Broadcast-quality science videos now on Web
8 May 2006
Hotscience.co.nz is launched today, providing popular science programming online
Broadcast quality science videos available for free viewing and download
The Hot Science video-website (www.hotscience.co.nz) was launched today, providing New Zealanders with access to high-quality popular science television programming from all over the world at no cost and on a delivery schedule that suits them.
Kiwis can use the site to find out about science, to meet New Zealand scientists and discover what they do. Videos about leading edge science in New Zealand Universities and Research Institutes are in production and will be updated regularly. In addition to these peer-generated videos and featured local projects undertaken by students in communities and schools around the country, the site also hosts videos from NASA and other internationally respected scientific agencies. The site is an enabling Internet gateway for New Zealanders to interact with science.
“This is about exposing really interesting science to an audience that hasn’t previously had access to this kind of television content,” said Gresham Bradley, Hot Science Director of Programming. Delivering information about science that New Zealand audiences are interested in has been extremely difficult. It’s one of the areas where there is the least content available. With Hot Science we aim to change that and make science accessible to everyone.”
Hot Science is the website that showcases student videos made by the entrants to the Royal Society of New Zealand’s BIG Science Adventures competition open to all New Zealand secondary schools. The competition is supported by the Royal Society of New Zealand and sponsored by Freemasons New Zealand. It encouraged teams of three students aged between 15 and 18 to make a five minute ‘short’ videos about science in their community.
Hot Science visitors can now watch and download the six winning videos, with six Highly Commended and eight Commended videos to be released on-line in following weeks. The winners of the BIG Science Adventures will be visiting volcanoes, fiords and islands in June with some of New Zealand’s top scientists, again video-recording those trips. The team that creates the best video from these expeditions will win a once in a lifetime trip to Scott Base in Antarctica.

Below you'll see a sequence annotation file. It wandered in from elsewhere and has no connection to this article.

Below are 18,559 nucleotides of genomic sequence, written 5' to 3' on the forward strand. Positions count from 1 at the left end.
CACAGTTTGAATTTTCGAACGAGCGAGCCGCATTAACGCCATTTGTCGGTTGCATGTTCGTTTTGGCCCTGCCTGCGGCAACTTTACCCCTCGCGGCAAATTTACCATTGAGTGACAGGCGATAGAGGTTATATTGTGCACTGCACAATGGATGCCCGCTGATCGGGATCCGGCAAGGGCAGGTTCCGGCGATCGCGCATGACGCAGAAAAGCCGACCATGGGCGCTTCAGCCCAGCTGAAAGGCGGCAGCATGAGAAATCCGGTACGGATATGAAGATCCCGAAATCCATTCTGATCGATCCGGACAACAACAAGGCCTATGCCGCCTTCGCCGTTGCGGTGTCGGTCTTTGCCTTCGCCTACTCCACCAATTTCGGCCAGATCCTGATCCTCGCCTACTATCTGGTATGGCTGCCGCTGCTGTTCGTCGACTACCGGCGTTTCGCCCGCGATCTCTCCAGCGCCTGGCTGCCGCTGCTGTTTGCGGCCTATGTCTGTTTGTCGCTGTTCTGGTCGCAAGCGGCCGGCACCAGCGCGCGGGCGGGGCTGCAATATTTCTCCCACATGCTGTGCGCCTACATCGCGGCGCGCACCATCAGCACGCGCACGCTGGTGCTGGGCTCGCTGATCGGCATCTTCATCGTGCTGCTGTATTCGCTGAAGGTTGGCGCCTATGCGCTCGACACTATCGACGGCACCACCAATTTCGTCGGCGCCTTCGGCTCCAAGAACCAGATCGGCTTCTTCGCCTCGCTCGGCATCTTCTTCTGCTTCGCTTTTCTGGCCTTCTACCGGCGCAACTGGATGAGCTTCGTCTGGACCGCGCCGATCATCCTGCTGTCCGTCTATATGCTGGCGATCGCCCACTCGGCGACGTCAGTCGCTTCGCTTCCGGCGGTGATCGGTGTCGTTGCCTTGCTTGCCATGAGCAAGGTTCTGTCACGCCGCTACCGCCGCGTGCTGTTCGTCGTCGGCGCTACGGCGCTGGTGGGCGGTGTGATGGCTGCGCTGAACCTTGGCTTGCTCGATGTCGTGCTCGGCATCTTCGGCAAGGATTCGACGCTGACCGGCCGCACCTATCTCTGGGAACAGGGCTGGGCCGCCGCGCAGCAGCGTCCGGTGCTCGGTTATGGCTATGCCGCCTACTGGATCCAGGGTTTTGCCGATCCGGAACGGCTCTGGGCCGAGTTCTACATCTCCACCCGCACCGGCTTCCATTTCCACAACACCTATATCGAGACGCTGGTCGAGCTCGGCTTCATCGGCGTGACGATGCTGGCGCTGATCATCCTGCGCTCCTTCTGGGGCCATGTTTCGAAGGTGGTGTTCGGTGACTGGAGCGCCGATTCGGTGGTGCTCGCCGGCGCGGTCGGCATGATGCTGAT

Powered by e-cast Limited state-of-the-art streaming video servers, Hot Science builds on the experience of e-net Limited in developing previous subject-focused science awareness video-streaming web projects – www.transitofvenus.co.nz and www.e-equals-mc2.com. The videos from these two projects will also be freely available on the Hot Science website.
In addition all the Hot Science content will be encoded so that it can be referenced on the National Library (Schools Division) ‘Discover’ website. This website allows teachers and students to find resources for specific curriculum topics and ensures that the Hot Science content will enrich the science information readily available to schools. The website’s development is supported by a grant from the Ministry of Research, Science and Technology through the Science and Technology Promotions Fund.
The Video Format:
Science videos are delivered from e-net’s new “e-cast”
Internet Premium Quality Video service using Apple's
QuickTime 7 "H.264" codec. This revolution in video
distribution over the internet provides smaller files of
astonishing quality - crisp, clear and brilliantly
Video in H.264 are able to be viewed on both Windows-based and Macintosh computers.
The videos are available for streaming in dial-up and ADSL speeds and also for downloading free to viewers.
Downloaded files will store on computer hard drives and may be transferred to DVD’s, personal storage drives and MPEG 4 devices such as the new ‘iPod Video’ for direct viewing on standard TV screens.
H.264 represents the next generation of video for everything from mobile multimedia through broadcast and the Internet through to high-definition (HD) video. It has been chosen as the industry-standard codec for 3GPP (mobile multimedia), MPEG-4 HD-DVD and Blu-ray applications.
About e-net and e-cast
is a parallel company to e-net Limited , specifically
established up to provide Premium Quality Internet Protocol
television and video hosting and streaming services.
Hot Science is produced and managed by e-net Ltd.
Both companies are based in ICONZ House in Auckland’s CBD and are owned by experienced broadcasters and producers Robert Boyd-Bell, Gresham Bradley and Brian Oliver.
e-net was set up in 1999 to provide specialist education, training and professional development services in broadcast television production, website development and management, streaming video, CD-Rom and DVD production.
“e-cast’s specific focus is the development of neutral digital distribution services using a mixture of technologies including Internet, broadband, and satellite,” says co-owner and director Robert Boyd-Bell.